One of the “lost or destroyed” murals of the Section of Fine Arts was Sir Walter Raleigh and First Landing on the North Carolina Shore, painted by Dean Cornwell in 1938 in the Morganton, North Carolina post office. It is for this reason that we show a rare USPS photograph of it in black and white. Dean Cornwell, who became known as the “Dean of Illustrators,” was born in Louisville Kentucky in 1892. In 1915, he attended the Art Students League in New York where he studied with Harvey Dunn and renowned English muralist Frank Brangwyn. He quickly gained attention for his magazine illustrations, and his work was published in Cosmopolitan, Good Housekeeping, Harper’s Bazaar, and Redbook. By the mid-1930s, Cornwell had achieved such a notable reputation that the Section felt obliged to hire him, despite reluctance to give a commission to an artist too committed to “Art in the grand old manner.” In 1937, William Randolph Hearst commissioned Cornwell to paint murals in The Raleigh Room in the restaurant of his Warwick New York apartment hotel. Cornwell designed murals very similar to what he would paint in the Morganton post office a year later, and depicted Sir Walter Raleigh receiving his charter from Queen Elizabeth I in 1584 and his landing on the shore of Roanoke Island. Cornwell received $100,000 for his work, but a subsequent dispute caused him to paint several objectionable images into the mural, including a man urinating on Queen Elizabeth I and a naked Indian with his back to the viewer. The dispute was resolved, and Cornwell removed some, but not all, of these images, and portions of the mural remained covered for over 40 years, until a renovation project in the Warwick gave the murals greater focus and prominence. Cornwell completed his mural in Morganton a year after those in New York. They are very similar, including flamboyant costumes, exaggerated postures, matching images of Raleigh himself, and a great sense of the grandiose. Cornwell continued to have a successful career, illustrating for work by writers such as Ernest Hemingway, Douglas Lloyd, and Pearl S. Buck, and creating advertisements for companies such as Coca-Cola, General Motors, Seagram’s Whiskey, and Palmolive Soaps. Cornwell also designed and executed the mural in the Chapel Hill, North Carolina post office, Laying the Cornerstone of Old East. Cornwell taught and lectured at the Art Students League in New York City and at art societies and museums throughout the country.Paintings by Cornwell have been exhibited at the Whitney Museum of American Art, the Pennsylvania Academy of the Fine Arts, the Chicago Art Institute and the National Academy of Design. Dean Cornwell died in 1960.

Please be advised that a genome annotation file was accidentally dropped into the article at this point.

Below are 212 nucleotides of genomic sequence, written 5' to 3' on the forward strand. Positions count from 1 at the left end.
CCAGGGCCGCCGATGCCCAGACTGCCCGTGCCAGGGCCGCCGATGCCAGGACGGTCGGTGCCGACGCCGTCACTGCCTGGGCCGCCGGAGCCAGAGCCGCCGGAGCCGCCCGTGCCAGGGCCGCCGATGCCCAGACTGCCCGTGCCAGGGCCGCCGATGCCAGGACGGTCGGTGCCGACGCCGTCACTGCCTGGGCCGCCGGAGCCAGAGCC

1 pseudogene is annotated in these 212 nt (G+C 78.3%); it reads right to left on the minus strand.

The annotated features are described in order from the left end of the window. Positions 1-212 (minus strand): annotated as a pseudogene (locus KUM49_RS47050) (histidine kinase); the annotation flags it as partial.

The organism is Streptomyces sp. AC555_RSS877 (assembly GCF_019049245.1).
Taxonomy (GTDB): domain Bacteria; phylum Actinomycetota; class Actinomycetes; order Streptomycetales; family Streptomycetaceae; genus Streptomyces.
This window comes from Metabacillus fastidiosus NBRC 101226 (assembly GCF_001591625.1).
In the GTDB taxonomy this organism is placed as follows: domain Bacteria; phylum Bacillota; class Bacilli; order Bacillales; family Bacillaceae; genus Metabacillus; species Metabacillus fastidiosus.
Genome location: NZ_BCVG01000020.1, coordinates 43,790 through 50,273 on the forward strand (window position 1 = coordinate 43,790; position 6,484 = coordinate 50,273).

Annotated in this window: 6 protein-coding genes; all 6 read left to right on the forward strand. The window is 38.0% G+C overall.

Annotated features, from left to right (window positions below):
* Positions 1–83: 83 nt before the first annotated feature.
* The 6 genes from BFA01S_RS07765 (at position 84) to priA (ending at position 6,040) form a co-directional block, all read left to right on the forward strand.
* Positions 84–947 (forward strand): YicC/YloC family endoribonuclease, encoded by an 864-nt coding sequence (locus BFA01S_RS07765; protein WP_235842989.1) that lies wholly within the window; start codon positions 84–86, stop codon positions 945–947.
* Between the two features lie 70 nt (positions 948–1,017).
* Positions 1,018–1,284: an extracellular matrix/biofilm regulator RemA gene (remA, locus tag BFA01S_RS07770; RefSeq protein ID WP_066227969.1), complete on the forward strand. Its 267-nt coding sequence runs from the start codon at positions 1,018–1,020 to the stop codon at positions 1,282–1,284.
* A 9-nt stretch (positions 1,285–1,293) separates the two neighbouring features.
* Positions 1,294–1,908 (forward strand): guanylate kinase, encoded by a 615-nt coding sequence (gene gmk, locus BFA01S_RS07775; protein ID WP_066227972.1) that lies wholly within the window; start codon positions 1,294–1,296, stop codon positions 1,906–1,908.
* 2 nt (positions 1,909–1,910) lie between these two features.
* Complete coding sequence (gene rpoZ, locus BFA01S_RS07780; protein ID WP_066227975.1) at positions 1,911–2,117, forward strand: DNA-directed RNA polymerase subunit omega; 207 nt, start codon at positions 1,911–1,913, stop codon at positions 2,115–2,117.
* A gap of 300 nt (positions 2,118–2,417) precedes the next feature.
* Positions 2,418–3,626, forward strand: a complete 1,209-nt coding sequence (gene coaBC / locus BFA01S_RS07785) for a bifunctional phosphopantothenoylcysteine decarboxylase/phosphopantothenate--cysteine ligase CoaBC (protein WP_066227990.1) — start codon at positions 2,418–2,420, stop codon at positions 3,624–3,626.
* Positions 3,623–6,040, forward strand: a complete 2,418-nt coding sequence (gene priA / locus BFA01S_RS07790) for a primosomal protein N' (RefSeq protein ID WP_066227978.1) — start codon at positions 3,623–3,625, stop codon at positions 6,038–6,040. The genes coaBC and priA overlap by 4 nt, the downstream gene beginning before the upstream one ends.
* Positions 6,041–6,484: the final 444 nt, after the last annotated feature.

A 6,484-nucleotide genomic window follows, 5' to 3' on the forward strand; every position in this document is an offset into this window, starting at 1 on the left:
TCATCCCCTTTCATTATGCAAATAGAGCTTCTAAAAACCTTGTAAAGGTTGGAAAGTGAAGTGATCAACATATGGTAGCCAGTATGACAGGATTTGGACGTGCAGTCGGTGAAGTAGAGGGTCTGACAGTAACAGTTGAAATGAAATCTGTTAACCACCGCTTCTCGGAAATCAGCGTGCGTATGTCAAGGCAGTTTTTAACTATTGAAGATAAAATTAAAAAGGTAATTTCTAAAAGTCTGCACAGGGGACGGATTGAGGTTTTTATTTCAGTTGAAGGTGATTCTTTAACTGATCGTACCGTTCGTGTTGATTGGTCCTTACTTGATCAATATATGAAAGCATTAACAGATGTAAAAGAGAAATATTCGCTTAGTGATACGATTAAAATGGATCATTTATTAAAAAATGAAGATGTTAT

Five miles north of Morganton, archaeologists from Warren Wilson College are excavating the site of an American Indian town called Joara and the earliest European settlement in the interior of what is now the United States, Fort San Juan. The town of Joara, home to the Catawba people, was visited by Spanish explorations led by Hernando de Soto in 1540 and Juan Pardo in 1566. The governor charged Juan Pardo with finding sources of gold and silver as well as a route to the central Mexican silver mines. In order to be successful, he also had to secure the interior of the terrain. Pardo thus established Fort San Juan near the Catawba town of Joara. Fort San Juan only stood for 18 months. Catawba resistance to Spanish incursions into their territory led them to burn down the Fort, leaving only one survivor. In the 16th Century, Europeans established trade relations with the Catawba, and in the 18th Century, settlers began moving onto their territory known as the Piedmont. The town of Morganton was established in 1784, and is now the county seat of Burke County. The Berry field site is one of the most important attractions near Morganton today, as archaeologists and scholars continue to investigate more about the town of Joara and the short-lived Fort San Juan. Since 2001, Warren Wilson College and Western Piedmont Community College have operated an annual summer field school at the site.